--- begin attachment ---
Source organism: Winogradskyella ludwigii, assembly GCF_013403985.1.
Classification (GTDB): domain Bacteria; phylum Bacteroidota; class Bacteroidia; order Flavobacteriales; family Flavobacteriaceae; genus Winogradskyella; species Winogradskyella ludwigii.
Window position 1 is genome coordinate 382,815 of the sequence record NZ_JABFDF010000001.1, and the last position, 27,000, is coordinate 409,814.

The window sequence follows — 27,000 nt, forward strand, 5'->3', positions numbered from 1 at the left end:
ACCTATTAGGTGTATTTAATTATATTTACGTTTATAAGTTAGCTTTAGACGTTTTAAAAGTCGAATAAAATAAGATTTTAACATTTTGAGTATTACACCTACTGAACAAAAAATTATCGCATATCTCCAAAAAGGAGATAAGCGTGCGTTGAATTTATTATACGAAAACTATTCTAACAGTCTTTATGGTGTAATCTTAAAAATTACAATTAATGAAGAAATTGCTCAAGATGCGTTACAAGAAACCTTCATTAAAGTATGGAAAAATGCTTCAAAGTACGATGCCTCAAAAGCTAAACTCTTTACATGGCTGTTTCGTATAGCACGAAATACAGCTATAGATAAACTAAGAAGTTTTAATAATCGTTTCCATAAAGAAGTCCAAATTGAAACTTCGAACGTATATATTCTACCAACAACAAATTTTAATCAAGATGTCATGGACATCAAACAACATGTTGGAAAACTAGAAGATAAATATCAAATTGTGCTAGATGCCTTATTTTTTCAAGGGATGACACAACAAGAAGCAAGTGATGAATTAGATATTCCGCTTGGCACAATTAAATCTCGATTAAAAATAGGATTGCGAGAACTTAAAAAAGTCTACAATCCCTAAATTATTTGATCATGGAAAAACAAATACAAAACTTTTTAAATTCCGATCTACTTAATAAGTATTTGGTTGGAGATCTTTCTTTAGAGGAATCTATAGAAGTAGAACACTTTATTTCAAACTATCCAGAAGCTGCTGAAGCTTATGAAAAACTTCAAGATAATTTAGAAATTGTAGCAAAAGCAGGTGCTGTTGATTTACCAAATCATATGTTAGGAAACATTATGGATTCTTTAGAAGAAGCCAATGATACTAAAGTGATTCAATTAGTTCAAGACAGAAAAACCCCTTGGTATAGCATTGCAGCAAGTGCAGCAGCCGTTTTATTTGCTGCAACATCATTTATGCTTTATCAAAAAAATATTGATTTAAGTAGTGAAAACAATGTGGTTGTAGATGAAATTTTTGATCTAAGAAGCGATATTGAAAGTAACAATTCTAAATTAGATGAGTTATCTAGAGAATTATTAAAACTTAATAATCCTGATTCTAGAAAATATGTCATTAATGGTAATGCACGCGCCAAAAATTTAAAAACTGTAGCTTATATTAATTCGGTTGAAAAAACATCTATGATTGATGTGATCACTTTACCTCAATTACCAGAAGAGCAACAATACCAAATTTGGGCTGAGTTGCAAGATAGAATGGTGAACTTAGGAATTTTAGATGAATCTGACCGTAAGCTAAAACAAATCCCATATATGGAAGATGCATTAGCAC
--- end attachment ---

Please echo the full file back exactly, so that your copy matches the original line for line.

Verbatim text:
Source organism: Winogradskyella ludwigii, assembly GCF_013403985.1.
Classification (GTDB): domain Bacteria; phylum Bacteroidota; class Bacteroidia; order Flavobacteriales; family Flavobacteriaceae; genus Winogradskyella; species Winogradskyella ludwigii.
Window position 1 is genome coordinate 382,815 of the sequence record NZ_JABFDF010000001.1, and the last position, 27,000, is coordinate 409,814.

The window sequence follows — 27,000 nt, forward strand, 5'->3', positions numbered from 1 at the left end:
ACCTATTAGGTGTATTTAATTATATTTACGTTTATAAGTTAGCTTTAGACGTTTTAAAAGTCGAATAAAATAAGATTTTAACATTTTGAGTATTACACCTACTGAACAAAAAATTATCGCATATCTCCAAAAAGGAGATAAGCGTGCGTTGAATTTATTATACGAAAACTATTCTAACAGTCTTTATGGTGTAATCTTAAAAATTACAATTAATGAAGAAATTGCTCAAGATGCGTTACAAGAAACCTTCATTAAAGTATGGAAAAATGCTTCAAAGTACGATGCCTCAAAAGCTAAACTCTTTACATGGCTGTTTCGTATAGCACGAAATACAGCTATAGATAAACTAAGAAGTTTTAATAATCGTTTCCATAAAGAAGTCCAAATTGAAACTTCGAACGTATATATTCTACCAACAACAAATTTTAATCAAGATGTCATGGACATCAAACAACATGTTGGAAAACTAGAAGATAAATATCAAATTGTGCTAGATGCCTTATTTTTTCAAGGGATGACACAACAAGAAGCAAGTGATGAATTAGATATTCCGCTTGGCACAATTAAATCTCGATTAAAAATAGGATTGCGAGAACTTAAAAAAGTCTACAATCCCTAAATTATTTGATCATGGAAAAACAAATACAAAACTTTTTAAATTCCGATCTACTTAATAAGTATTTGGTTGGAGATCTTTCTTTAGAGGAATCTATAGAAGTAGAACACTTTATTTCAAACTATCCAGAAGCTGCTGAAGCTTATGAAAAACTTCAAGATAATTTAGAAATTGTAGCAAAAGCAGGTGCTGTTGATTTACCAAATCATATGTTAGGAAACATTATGGATTCTTTAGAAGAAGCCAATGATACTAAAGTGATTCAATTAGTTCAAGACAGAAAAACCCCTTGGTATAGCATTGCAGCAAGTGCAGCAGCCGTTTTATTTGCTGCAACATCATTTATGCTTTATCAAAAAAATATTGATTTAAGTAGTGAAAACAATGTGGTTGTAGATGAAATTTTTGATCTAAGAAGCGATATTGAAAGTAACAATTCTAAATTAGATGAGTTATCTAGAGAATTATTAAAACTTAATAATCCTGATTCTAGAAAATATGTCATTAATGGTAATGCACGCGCCAAAAATTTAAAAACTGTAGCTTATATTAATTCGGTTGAAAAAACATCTATGATTGATGTGATCACTTTACCTCAATTACCAGAAGAGCAACAATACCAAATTTGGGCTGAGTTGCAAGATAGAATGGTGAACTTAGGAATTTTAGATGAATCTGACCGTAAGCTAAAACAAATCCCATATATGGAAGATGCATTAGCAC